A motorcycle stunt rider turns to robbing banks as a way to provide for his lover and their newborn child, a decision that puts him on a collision course with an ambitious rookie cop navigating a department ruled by a corrupt detective.
Georges and Anne are an octogenarian couple. They are cultivated, retired music teachers. Their daughter, also a musician, lives in Britain with her family. One day, Anne has a stroke, and the couple's bond of love is severely tested.
An aspiring author during the civil rights movement of the 1960s decides to write a book detailing the African-American maids' point of view on the white families for which they work, and the hardships they go through on a daily basis.
Sarah tells Paul that she wants out of their marriage; the next day she disappears. A year later and Paul along with their children return to his childhood town to start anew after the loss of his wife and their mother.
The year is 1926. In the Landes region, free-spirited Thérèse Larroque, the daughter of a wealthy pinery owner and radical-socialist politician, marries Bernard Desqueyroux, another pinery owner. Although she does it half-heartedly, she thinks that marriage may help her to "sort out all the ideas in her mind". But her disappointment is great. Her wedding night is all but fascinating and when she becomes pregnant she realizes the baby matters more to Bernard than herself. While Thérèse stifles in her husband's beautiful residence among stiff in-laws who do not think high of her, ideas keep on roaming her mind. Written by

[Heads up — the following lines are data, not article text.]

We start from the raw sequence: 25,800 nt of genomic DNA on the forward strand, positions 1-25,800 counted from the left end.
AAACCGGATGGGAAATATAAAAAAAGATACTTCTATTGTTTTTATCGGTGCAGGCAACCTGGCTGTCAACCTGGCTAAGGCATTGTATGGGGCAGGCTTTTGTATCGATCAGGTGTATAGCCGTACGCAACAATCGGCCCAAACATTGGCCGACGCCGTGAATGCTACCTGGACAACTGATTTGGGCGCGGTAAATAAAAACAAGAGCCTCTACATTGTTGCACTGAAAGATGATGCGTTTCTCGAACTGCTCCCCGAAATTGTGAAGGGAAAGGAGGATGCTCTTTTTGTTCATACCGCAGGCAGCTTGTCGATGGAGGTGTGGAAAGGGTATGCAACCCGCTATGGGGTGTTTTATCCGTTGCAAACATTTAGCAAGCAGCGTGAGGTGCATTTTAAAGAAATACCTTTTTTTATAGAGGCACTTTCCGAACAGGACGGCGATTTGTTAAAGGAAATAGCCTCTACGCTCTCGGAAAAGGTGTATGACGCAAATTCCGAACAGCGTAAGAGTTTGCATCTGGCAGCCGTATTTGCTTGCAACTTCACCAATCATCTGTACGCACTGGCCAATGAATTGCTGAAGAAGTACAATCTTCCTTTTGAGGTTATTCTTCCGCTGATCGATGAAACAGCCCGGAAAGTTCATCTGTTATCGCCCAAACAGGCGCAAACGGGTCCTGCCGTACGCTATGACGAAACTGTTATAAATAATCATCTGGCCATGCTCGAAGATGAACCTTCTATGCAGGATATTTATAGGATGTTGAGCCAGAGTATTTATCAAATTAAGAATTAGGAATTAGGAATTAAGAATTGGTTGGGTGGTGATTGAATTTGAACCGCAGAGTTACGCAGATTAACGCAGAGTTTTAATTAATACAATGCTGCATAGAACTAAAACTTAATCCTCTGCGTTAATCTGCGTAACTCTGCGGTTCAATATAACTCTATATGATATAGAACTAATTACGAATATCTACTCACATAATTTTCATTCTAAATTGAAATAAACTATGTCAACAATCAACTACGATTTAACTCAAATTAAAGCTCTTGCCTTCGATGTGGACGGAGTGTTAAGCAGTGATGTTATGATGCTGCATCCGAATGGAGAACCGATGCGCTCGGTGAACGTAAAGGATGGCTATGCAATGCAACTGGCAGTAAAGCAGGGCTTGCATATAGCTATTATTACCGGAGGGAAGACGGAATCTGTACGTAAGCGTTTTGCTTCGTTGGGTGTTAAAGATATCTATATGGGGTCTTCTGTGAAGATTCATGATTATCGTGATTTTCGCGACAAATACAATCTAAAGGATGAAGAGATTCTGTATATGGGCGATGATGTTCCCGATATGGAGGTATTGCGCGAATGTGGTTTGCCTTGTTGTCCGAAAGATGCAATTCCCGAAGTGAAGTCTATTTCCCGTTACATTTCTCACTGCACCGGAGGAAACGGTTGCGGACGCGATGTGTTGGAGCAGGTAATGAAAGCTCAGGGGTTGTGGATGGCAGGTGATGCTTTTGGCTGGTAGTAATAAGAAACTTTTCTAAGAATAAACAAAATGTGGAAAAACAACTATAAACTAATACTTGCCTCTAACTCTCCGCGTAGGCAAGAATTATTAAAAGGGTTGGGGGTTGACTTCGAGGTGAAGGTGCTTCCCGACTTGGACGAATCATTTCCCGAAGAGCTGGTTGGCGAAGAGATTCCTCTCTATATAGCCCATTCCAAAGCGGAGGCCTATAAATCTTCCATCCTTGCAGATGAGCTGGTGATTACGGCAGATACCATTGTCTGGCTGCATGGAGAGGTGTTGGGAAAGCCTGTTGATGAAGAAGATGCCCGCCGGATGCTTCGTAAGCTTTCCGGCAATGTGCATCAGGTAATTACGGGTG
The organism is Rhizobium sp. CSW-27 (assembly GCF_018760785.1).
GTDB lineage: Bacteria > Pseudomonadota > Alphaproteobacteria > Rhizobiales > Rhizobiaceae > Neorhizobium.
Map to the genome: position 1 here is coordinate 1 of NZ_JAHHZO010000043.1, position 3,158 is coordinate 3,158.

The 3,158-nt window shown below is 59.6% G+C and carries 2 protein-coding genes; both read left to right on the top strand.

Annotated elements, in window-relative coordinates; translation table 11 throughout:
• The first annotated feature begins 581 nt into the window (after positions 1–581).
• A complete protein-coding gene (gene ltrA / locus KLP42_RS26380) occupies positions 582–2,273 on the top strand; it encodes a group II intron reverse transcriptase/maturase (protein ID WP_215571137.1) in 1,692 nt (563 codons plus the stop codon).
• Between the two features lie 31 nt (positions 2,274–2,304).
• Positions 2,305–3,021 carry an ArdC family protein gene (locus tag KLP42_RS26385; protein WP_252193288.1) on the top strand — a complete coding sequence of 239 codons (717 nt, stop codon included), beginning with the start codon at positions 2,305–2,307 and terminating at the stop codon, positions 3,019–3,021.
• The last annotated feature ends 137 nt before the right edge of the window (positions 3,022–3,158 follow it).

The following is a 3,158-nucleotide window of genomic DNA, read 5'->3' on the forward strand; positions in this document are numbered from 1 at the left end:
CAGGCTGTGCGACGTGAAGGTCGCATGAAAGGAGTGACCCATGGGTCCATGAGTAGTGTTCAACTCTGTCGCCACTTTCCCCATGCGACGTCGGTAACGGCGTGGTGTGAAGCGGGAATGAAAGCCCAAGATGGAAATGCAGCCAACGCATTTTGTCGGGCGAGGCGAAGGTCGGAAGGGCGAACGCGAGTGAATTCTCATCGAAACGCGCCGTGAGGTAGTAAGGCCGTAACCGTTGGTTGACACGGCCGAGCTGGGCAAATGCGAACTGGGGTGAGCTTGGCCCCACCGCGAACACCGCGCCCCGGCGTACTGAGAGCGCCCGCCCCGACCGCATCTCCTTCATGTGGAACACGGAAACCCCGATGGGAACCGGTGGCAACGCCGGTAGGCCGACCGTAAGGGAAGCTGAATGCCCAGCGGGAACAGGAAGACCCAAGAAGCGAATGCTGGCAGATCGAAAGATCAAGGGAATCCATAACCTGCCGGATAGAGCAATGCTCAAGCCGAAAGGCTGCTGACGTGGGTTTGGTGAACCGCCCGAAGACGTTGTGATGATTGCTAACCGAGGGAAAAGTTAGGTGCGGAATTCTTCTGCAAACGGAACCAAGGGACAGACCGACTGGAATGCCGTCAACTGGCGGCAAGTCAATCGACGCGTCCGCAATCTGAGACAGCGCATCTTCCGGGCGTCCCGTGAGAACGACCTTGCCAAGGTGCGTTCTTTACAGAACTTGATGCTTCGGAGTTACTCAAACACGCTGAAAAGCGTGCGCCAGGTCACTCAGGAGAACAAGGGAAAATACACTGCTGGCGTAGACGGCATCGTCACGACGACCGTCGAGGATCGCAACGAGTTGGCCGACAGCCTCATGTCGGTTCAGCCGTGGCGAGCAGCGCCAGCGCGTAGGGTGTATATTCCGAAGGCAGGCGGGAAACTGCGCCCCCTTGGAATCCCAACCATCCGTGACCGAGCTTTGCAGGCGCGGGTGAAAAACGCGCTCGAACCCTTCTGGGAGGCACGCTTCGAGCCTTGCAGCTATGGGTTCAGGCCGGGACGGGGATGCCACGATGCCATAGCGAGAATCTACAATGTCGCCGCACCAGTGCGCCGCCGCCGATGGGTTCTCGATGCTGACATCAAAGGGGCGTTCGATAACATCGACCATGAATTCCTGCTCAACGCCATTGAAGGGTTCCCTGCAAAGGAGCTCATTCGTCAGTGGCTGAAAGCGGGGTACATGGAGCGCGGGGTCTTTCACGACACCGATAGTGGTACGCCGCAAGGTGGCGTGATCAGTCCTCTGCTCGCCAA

This film is about a blue blooded woman marrying a tycoon, but quickly finds out that marriage is not a thing she likes.
The title "Thérèse Desqueyroux" doesn't give the plot away, but the Hong Kong Chinese title does. As a result, I kept guessing how the plot will turn out. Initially, we see Thérèse having a rather entangled relationship with Anne, which may or may not have played a part in her dissatisfaction in Thérèse's subsequent marriage. Then, the marriage itself is portrayed well, with the husband giving Thérèse much love that is clearly not reciprocated.
However, all these supposed seeds that led to the deed did not adequately explain Thérèse's criminal action. Without a plausible motive, I was left to wonder exactly why she did such a horrible deed. Such a lack of motive may drive suspense and keep viewers on edge, but in "Thérèse Desqueyroux" it only serves to confuse.
In addition, the subplot between Thérèse and Anne, and between Anne and Jean were left hanging, which was quite a pity. The amazing contrasts between the pre-deed, post-deed and liberated Thérèse could not help to lift "Thérèse Desqueyroux" to becoming a great film. I think it is a good film but it is unfortunately masked by hanging subplots and confusion.
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